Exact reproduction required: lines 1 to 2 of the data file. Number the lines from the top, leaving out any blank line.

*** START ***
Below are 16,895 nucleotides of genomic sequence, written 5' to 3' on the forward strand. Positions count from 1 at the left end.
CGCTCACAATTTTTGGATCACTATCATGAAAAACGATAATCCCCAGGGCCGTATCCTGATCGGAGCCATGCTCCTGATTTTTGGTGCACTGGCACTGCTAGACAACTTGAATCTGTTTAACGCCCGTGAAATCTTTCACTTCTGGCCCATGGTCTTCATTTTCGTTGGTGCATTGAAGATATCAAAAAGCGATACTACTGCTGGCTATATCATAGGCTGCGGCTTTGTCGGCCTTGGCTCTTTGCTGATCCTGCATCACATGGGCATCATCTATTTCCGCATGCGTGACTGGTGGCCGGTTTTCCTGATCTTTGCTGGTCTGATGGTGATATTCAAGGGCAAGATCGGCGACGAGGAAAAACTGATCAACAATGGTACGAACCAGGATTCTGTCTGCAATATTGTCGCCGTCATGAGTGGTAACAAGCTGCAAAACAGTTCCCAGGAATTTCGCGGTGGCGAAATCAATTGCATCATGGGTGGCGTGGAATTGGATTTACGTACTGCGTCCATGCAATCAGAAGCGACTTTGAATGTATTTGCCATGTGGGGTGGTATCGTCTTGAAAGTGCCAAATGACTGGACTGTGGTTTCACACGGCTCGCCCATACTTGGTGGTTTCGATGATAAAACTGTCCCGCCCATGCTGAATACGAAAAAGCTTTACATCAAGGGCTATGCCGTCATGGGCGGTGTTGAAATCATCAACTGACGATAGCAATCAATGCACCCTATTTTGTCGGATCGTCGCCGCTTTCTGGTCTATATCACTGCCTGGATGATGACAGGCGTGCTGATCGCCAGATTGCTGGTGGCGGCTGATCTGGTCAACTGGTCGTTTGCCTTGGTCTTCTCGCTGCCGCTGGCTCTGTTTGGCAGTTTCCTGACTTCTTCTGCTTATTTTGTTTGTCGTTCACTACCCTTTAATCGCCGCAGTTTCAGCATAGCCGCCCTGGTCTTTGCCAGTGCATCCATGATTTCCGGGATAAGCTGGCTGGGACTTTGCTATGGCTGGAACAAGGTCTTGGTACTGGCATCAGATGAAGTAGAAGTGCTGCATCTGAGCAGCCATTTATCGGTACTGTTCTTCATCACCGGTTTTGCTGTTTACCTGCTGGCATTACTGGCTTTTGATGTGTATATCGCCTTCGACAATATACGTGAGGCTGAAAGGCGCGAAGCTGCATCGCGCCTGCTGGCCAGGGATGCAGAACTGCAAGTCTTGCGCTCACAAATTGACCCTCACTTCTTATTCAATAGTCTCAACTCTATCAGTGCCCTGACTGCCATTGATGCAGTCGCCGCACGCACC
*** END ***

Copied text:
Below are 16,895 nucleotides of genomic sequence, written 5' to 3' on the forward strand. Positions count from 1 at the left end.
CGCTCACAATTTTTGGATCACTATCATGAAAAACGATAATCCCCAGGGCCGTATCCTGATCGGAGCCATGCTCCTGATTTTTGGTGCACTGGCACTGCTAGACAACTTGAATCTGTTTAACGCCCGTGAAATCTTTCACTTCTGGCCCATGGTCTTCATTTTCGTTGGTGCATTGAAGATATCAAAAAGCGATACTACTGCTGGCTATATCATAGGCTGCGGCTTTGTCGGCCTTGGCTCTTTGCTGATCCTGCATCACATGGGCATCATCTATTTCCGCATGCGTGACTGGTGGCCGGTTTTCCTGATCTTTGCTGGTCTGATGGTGATATTCAAGGGCAAGATCGGCGACGAGGAAAAACTGATCAACAATGGTACGAACCAGGATTCTGTCTGCAATATTGTCGCCGTCATGAGTGGTAACAAGCTGCAAAACAGTTCCCAGGAATTTCGCGGTGGCGAAATCAATTGCATCATGGGTGGCGTGGAATTGGATTTACGTACTGCGTCCATGCAATCAGAAGCGACTTTGAATGTATTTGCCATGTGGGGTGGTATCGTCTTGAAAGTGCCAAATGACTGGACTGTGGTTTCACACGGCTCGCCCATACTTGGTGGTTTCGATGATAAAACTGTCCCGCCCATGCTGAATACGAAAAAGCTTTACATCAAGGGCTATGCCGTCATGGGCGGTGTTGAAATCATCAACTGACGATAGCAATCAATGCACCCTATTTTGTCGGATCGTCGCCGCTTTCTGGTCTATATCACTGCCTGGATGATGACAGGCGTGCTGATCGCCAGATTGCTGGTGGCGGCTGATCTGGTCAACTGGTCGTTTGCCTTGGTCTTCTCGCTGCCGCTGGCTCTGTTTGGCAGTTTCCTGACTTCTTCTGCTTATTTTGTTTGTCGTTCACTACCCTTTAATCGCCGCAGTTTCAGCATAGCCGCCCTGGTCTTTGCCAGTGCATCCATGATTTCCGGGATAAGCTGGCTGGGACTTTGCTATGGCTGGAACAAGGTCTTGGTACTGGCATCAGATGAAGTAGAAGTGCTGCATCTGAGCAGCCATTTATCGGTACTGTTCTTCATCACCGGTTTTGCTGTTTACCTGCTGGCATTACTGGCTTTTGATGTGTATATCGCCTTCGACAATATACGTGAGGCTGAAAGGCGCGAAGCTGCATCGCGCCTGCTGGCCAGGGATGCAGAACTGCAAGTCTTGCGCTCACAAATTGACCCTCACTTCTTATTCAATAGTCTCAACTCTATCAGTGCCCTGACTGCCATTGATGCAGTCGCCGCACGCACC